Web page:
What Is Commercial Benefit?

commercial benefit, what is commercial benefit

What Is Commercial Benefit?

There is actually a real conflict of interest these days when it comes to Commercial Benefit. I will explain why shortly.

The definition of Commercial Benefit can be seen as;

“any benefit that comes about as a result of the directors acting for the good of the company, which reflect positively on the company in the wider, commercial world”

The Companies Act of 2006 stipulates that directors can be held personally responsible for their decisions in their capacity as a director. To that end the decisions they make must be to the benefit of the company as a whole rather than themselves personally.

The term Commercial Benefit is often used when it comes to raising finance in that the purpose for the company taking on borrowing must first be to benefit the company, not the director’s own interest.

Historically one of the most common reasons Commercial Benefit was questioned was when a business wanted to purchase it’s own shares, such as when buying out a shareholder or borrowing to finance the enforcement of a Cross-Option agreement. You could also question a company for paying to obtain a valuation of it’s own worth, who is that valuation for etc?

The Commercial Benefit Conundrum

Earlier I mentioned that the issue of Commercial Benefit is becoming more conflicted. The biggest example of this is with Corporate and Social Responsibility (CSR). CSR is all about the impact of the company in the wider world, this encompasses charitable, environmental, social and ethical responsibilities.

CSR is a well established policy, every major company has a CSR policy and most small companies have one also, even if it is not necessarily written down.

If you take CSR a step further then you start to get conflicts, think about;

  • A company moving suppliers to a more expensive and less quality product because the supplier uses low carbon vehicles for their deliveries
  • Allowing a local charity to use your warehouse for free, you pick up the costs but would rather let the charity use your warehouse then let the space commercially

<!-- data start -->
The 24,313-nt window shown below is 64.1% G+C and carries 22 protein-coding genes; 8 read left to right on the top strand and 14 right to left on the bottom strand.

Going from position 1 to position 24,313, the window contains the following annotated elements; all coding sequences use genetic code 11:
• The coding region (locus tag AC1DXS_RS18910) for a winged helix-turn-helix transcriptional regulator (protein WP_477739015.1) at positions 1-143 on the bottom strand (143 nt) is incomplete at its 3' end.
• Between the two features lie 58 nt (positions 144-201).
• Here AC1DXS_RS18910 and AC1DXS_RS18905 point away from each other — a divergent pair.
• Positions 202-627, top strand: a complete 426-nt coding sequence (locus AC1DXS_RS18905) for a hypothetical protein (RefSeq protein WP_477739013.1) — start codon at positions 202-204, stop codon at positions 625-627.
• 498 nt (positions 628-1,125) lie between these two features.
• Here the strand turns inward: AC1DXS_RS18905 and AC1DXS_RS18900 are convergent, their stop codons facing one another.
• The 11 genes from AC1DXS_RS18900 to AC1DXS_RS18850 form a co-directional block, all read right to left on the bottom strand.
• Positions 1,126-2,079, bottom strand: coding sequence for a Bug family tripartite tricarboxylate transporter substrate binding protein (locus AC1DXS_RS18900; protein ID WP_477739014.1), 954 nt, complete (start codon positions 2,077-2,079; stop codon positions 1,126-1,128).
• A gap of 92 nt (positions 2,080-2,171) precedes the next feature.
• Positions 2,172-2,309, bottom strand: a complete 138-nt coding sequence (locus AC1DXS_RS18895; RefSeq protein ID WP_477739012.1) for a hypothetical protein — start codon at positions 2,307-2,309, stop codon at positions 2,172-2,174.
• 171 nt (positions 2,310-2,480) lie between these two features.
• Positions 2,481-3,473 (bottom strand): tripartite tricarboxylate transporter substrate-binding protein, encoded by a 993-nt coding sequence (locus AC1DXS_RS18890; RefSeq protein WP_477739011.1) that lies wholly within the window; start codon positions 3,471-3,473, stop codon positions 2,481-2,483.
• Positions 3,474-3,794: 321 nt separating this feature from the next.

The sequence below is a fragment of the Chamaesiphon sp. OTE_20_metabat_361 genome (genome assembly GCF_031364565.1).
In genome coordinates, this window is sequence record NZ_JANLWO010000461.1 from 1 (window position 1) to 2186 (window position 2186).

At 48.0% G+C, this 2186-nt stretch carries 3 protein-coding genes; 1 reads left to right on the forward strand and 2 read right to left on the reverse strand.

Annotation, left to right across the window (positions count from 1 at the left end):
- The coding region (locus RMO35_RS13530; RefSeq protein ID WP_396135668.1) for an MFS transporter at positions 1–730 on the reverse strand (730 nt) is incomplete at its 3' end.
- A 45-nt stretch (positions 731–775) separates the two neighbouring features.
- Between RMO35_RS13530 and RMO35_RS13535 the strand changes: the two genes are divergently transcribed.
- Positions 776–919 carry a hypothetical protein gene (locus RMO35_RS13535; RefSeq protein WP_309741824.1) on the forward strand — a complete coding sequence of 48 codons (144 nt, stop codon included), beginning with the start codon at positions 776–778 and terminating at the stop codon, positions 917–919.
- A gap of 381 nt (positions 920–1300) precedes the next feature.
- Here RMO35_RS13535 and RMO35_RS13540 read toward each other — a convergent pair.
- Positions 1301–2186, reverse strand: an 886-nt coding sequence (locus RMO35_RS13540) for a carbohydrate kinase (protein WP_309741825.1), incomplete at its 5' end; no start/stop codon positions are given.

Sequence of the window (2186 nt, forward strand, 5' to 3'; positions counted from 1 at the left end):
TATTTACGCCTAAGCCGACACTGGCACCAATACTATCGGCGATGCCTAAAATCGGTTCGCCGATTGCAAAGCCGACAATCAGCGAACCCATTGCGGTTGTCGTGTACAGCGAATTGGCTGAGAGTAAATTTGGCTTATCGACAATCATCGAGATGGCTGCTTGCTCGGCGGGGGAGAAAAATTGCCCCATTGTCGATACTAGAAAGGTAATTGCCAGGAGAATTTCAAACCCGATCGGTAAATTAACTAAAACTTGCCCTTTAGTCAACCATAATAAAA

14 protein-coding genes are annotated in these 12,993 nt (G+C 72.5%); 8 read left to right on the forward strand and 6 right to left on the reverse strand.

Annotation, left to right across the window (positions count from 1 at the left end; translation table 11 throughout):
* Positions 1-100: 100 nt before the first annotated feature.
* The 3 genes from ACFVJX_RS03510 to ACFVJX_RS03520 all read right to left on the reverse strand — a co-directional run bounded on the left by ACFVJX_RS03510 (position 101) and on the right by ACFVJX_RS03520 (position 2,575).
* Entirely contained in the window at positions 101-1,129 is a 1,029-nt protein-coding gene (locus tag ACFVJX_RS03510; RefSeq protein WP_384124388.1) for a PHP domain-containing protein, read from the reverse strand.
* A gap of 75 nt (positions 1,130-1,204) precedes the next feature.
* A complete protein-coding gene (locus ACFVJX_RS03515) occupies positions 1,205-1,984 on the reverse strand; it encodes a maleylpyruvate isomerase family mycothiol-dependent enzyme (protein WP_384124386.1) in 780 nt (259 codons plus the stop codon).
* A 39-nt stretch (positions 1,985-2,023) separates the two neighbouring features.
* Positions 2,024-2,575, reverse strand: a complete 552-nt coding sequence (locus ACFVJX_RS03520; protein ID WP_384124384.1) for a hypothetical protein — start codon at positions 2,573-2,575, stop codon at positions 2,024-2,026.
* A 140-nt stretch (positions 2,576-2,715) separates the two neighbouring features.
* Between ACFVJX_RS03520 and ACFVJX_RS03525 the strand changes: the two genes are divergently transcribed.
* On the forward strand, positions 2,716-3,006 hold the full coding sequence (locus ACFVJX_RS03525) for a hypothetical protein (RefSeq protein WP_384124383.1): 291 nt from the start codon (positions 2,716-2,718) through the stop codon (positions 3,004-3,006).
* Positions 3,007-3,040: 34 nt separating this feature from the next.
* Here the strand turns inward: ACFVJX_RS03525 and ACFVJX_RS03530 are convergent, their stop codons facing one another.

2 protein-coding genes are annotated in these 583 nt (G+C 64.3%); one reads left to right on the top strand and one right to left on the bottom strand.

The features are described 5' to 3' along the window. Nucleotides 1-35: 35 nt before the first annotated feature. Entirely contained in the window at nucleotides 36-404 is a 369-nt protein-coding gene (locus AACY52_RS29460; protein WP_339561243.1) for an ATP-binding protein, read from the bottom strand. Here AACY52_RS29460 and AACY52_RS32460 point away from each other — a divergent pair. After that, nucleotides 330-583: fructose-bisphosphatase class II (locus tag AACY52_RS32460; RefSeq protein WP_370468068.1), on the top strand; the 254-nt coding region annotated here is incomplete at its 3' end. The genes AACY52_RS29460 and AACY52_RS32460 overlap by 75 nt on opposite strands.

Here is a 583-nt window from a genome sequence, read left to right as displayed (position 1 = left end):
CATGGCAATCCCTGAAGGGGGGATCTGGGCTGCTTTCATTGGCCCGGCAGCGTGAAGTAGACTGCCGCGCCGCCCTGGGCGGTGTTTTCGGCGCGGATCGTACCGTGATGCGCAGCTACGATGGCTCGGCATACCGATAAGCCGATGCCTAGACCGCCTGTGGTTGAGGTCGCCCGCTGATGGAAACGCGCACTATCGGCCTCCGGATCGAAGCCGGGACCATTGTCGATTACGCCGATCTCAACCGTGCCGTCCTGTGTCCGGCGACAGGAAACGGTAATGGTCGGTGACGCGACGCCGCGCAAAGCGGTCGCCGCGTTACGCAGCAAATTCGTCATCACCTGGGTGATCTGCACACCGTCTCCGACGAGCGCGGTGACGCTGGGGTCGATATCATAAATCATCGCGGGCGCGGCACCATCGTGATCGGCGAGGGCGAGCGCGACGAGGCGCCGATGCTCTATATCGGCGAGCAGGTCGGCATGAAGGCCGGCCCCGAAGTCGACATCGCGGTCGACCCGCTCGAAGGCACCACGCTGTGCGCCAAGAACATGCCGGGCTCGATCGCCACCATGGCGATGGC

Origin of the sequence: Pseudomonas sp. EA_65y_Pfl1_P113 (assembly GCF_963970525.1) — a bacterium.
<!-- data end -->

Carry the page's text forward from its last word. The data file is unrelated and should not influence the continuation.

Both these are good CSR practices. However, does the company benefit? It would be easy to argue that there is no ‘Commercial Benefit’ and therefore should not be something the company should be doing. In reality, it is good moral practice and something I would be happy to support.

Commercial Benefit In The Real World

Commercial Benefit can sometimes be easy to see as can a lack of benefit be easy to spot. For everything else there is a shade of light grey.

There are normally 6 factors that determine Commercial Benefit;

  1. The consequences of any decision in the long term interest of the company
  2. The interests of the company’s employees and labour force
  3. The need to foster business relationships with suppliers, customers and other parties
  4. The impact of the company’s operations on the community, environment and other parties
  5. Maintaining a reputation for high standards of business conduct or conduct in line with the brand
  6. To act fairly to suppliers, customers and the community

For everything that falls outside these 6 factors it comes down to justification. Bear in mind that the call on whether it is justifiable will come from an impartial third party should dispute arise, then directors should be comfortable that the underlying benefit is for the business not themselves.

Commercial Benefit & Borrowing

When it comes to borrowing or raising finance then it is important for the purpose of the borrowing to be in the company’s interest first and foremost. Ultimately the benefit will feed through to the shareholders and directors, however the justification for the company taking on borrowing needs to cover at least some of these three bases;

  1. To grow or potentially increase the company’s profits
  2. To improve the future potential of the business by reducing costs elsewhere
  3. To otherwise improve the business

The most common reason that Commercial Benefit arises during borrowing is where an acquisition is taking place or director’s borrowings are being refinanced. In both these cases it is worth clarifying with your accountant as to whether commercial benefit can be justified.

For everything else, so they say, there’s Mastercard…

If you have any questions about how commercial benefit may impact on your plans to borrow, or you have any comments on this post then please add them above or contact us.

By Dave Farmer

 

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